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Any thoughts on the JHU SAIS MAGP executive program?


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So I've searched the entirety of this site and have yet to find any details or thoughts about the Masters in Global Policy (MAGP) that Johns Hopkins SAIS offers, does anyone know anything about the reputation of this program?

I'm a working professional in DC and due to family commitments would really like to keep my current private sector job and not be a full-time student while finally pursuing the higher level international affairs degree that I've been seeking to for some time.

After some time, I’m finally getting around to deciding to pursue the Master’s I’ve wanted to as I wouldn’t mind opening more career options in due time, hence looking at different part time options. I'm eventually looking gradually for a career pivot into more economic policy type roles in DC and so curious if this degree would even help towards that. 

When comparing MAGP to the Master of International Public Policy (MIPP) which is a one year full time program, I notice the curriculum seems to be less quantitative though in nature, so is this program similar to other executive MPAs (thinking such as Columbia SIPA) that’s more of a rubberstamp of a Master’s degree credential within their org rather than for any sort of career boost externally or at any policy orgs? 

For what it's worth, even though the other grad programs have had employment results posted in the most recent 2017 SAIS employment outcomes survey, MAGP did not, any thoughts as to why this program would've been excluded?

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My friend did this program. MIPP students take the same courses as the MA students; I think the salient difference is that it is one year vs two. MAGP is a completely separate program with a separate cohort that has if I recall 6 hour sessions every Saturday and lasts 1.5 years. The curriculum is the same for all MAGP students whereas MIPPs can choose whatever classes they want, so they can make their program of study more quantitative by choice.

In regards to career options, you're better off speaking to people in the departments/jobs you're interested in. There's economic policy people who need an economics PhD to do their job, there's economic policy people who are economists only in name and really are selling their business connections or somesuch, and there's a lot of space in between.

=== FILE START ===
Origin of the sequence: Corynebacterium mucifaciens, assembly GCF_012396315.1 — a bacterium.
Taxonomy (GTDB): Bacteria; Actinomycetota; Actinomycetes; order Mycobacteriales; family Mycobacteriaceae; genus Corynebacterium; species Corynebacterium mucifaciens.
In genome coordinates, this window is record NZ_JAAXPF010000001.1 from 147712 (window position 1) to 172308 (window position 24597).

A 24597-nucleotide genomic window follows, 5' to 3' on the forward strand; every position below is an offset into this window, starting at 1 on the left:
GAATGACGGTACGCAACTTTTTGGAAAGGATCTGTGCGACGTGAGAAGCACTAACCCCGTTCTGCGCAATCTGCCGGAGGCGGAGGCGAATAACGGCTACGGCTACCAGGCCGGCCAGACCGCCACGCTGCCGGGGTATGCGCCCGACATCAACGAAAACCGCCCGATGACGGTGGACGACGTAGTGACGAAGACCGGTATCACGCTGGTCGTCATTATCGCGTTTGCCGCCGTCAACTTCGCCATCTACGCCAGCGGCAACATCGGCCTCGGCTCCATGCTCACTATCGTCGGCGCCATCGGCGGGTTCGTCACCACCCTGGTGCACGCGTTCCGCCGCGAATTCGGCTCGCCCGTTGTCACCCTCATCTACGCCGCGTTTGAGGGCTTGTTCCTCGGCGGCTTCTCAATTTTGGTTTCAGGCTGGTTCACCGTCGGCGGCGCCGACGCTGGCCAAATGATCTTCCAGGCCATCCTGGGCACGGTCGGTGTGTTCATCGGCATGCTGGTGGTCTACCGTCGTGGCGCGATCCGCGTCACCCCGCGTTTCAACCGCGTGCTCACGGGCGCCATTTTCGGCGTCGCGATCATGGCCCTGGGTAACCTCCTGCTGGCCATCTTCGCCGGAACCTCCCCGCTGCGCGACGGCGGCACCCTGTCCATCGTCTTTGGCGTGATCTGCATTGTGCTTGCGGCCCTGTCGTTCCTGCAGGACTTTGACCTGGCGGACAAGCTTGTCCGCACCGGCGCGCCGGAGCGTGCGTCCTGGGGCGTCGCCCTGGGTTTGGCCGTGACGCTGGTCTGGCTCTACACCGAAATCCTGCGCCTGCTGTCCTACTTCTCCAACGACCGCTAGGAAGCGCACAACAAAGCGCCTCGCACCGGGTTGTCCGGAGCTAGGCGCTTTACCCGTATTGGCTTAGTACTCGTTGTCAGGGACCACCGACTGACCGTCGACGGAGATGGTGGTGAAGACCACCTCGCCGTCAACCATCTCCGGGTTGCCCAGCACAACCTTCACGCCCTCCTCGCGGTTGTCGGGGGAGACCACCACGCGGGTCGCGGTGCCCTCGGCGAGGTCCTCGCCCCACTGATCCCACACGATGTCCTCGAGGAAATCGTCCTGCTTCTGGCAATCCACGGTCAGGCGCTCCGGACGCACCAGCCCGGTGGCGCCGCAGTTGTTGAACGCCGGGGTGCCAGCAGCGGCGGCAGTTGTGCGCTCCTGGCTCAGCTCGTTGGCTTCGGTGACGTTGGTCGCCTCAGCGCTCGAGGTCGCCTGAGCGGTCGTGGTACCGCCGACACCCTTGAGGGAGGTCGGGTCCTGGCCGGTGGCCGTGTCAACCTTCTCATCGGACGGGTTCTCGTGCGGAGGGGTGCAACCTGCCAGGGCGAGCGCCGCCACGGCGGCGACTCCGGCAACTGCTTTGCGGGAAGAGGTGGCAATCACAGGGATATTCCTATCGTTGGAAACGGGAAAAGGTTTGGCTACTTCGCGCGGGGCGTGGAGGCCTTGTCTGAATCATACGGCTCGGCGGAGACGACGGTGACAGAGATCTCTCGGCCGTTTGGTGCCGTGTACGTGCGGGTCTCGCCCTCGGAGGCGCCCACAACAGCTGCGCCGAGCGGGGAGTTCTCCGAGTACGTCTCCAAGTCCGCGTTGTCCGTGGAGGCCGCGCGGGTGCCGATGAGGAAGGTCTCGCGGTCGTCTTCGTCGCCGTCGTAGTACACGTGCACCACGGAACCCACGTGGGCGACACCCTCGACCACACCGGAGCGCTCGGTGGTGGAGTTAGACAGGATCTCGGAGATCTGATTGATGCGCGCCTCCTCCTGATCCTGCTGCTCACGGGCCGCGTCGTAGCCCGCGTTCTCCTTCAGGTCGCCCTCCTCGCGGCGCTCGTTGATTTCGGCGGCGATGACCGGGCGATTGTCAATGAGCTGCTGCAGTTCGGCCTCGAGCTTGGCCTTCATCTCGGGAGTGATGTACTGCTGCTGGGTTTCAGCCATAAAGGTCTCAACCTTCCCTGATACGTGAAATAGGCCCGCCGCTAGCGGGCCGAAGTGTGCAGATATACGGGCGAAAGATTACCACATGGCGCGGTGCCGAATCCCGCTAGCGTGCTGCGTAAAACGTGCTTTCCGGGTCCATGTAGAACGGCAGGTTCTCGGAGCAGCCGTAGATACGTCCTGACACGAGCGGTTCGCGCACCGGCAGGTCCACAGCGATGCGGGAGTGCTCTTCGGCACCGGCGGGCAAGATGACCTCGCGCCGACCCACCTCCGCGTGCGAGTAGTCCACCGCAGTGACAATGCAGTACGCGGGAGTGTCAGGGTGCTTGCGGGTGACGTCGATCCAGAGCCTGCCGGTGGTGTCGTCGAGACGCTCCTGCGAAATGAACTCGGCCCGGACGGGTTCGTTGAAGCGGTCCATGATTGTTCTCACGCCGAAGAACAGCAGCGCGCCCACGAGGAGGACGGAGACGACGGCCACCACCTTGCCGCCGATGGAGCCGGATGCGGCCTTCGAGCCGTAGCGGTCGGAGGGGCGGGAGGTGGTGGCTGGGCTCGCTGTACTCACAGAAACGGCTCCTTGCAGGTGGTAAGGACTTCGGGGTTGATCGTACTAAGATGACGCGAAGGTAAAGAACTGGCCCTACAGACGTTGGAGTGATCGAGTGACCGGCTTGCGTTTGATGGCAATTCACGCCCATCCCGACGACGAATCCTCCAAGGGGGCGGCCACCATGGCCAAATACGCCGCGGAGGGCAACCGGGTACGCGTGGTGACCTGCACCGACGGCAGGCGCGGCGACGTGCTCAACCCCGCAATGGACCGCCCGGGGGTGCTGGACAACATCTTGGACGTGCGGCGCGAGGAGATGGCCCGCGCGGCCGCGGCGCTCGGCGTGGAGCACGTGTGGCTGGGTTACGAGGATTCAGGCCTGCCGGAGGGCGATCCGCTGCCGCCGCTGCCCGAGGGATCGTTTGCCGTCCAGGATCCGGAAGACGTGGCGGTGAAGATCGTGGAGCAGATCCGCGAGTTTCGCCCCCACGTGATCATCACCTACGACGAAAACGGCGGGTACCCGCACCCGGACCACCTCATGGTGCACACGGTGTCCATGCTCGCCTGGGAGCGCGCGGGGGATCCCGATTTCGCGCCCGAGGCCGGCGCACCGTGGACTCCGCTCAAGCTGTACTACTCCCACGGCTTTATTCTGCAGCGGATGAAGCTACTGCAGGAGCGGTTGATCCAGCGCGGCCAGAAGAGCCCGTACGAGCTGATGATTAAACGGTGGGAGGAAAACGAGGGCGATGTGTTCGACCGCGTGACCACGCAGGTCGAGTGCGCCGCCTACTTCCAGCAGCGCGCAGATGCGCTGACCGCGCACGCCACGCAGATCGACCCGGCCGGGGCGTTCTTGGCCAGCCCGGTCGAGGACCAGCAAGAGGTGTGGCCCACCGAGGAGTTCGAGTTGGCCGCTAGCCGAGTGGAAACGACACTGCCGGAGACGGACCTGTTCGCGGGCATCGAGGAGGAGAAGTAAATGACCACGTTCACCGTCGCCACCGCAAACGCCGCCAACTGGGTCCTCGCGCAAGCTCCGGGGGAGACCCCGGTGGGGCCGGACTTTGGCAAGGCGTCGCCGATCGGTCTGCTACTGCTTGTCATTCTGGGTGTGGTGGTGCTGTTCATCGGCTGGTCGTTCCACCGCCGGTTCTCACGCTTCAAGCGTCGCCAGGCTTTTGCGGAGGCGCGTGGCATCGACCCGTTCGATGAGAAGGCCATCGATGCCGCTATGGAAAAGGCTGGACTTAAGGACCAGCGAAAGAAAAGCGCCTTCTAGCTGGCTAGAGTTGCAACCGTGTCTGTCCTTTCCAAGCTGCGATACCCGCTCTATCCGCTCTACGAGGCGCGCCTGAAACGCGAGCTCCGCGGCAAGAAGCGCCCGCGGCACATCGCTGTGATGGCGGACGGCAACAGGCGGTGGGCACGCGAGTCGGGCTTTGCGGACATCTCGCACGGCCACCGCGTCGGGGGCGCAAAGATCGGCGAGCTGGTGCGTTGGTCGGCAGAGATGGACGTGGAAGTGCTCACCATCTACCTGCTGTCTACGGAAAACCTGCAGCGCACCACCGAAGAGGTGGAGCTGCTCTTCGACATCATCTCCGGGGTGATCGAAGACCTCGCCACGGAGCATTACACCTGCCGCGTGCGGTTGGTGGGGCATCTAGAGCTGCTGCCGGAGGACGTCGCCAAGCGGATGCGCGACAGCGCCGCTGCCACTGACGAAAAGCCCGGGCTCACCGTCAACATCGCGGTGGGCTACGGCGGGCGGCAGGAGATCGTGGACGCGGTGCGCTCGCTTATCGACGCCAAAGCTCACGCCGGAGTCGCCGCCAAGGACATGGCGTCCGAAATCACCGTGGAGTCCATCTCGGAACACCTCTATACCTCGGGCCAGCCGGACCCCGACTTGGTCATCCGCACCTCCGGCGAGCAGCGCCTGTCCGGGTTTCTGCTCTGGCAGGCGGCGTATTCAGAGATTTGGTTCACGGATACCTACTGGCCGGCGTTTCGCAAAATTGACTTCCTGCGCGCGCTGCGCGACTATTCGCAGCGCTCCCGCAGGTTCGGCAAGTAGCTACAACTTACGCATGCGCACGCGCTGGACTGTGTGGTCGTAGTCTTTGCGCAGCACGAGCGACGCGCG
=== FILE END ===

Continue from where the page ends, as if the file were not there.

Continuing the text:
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Thanks for your response. I have over 7 years of work experience and was trying moreso to compare MAGP to MIPP. The key is I don't want to stop working while pursuing my degree and hence trying to evaluate the merits of MAGP vs. MIPP where I would have to go on leave or stop working. 

Also helps too because my employer would also help pay for a small portion of the Master's which is also key considering these programs aren't exactly cheap if you don't have any other form of scholarships. 

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Hi there - I actually applied to the MIPP program for fall 2019, and I got accepted in the early notification round.  I was seriously thinking about the MAGP program, but I already have an MPA in which part of the MAGP covers.  I figured the MIPP was the best for me then, also I want my weekends free (other then studying). 

As for me - I have an MPA with 13 years of professional experience (political, IT, DOD contracting).

Hope this helps. 

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  • 4 weeks later...

 

On 2/3/2019 at 3:23 PM, affairsindisorder said:

Thanks for your response. I have over 7 years of work experience and was trying moreso to compare MAGP to MIPP. The key is I don't want to stop working while pursuing my degree and hence trying to evaluate the merits of MAGP vs. MIPP where I would have to go on leave or stop working. 

Also helps too because my employer would also help pay for a small portion of the Master's which is also key considering these programs aren't exactly cheap if you don't have any other form of scholarships. 

Did you end up applying for the MAGP Program ?

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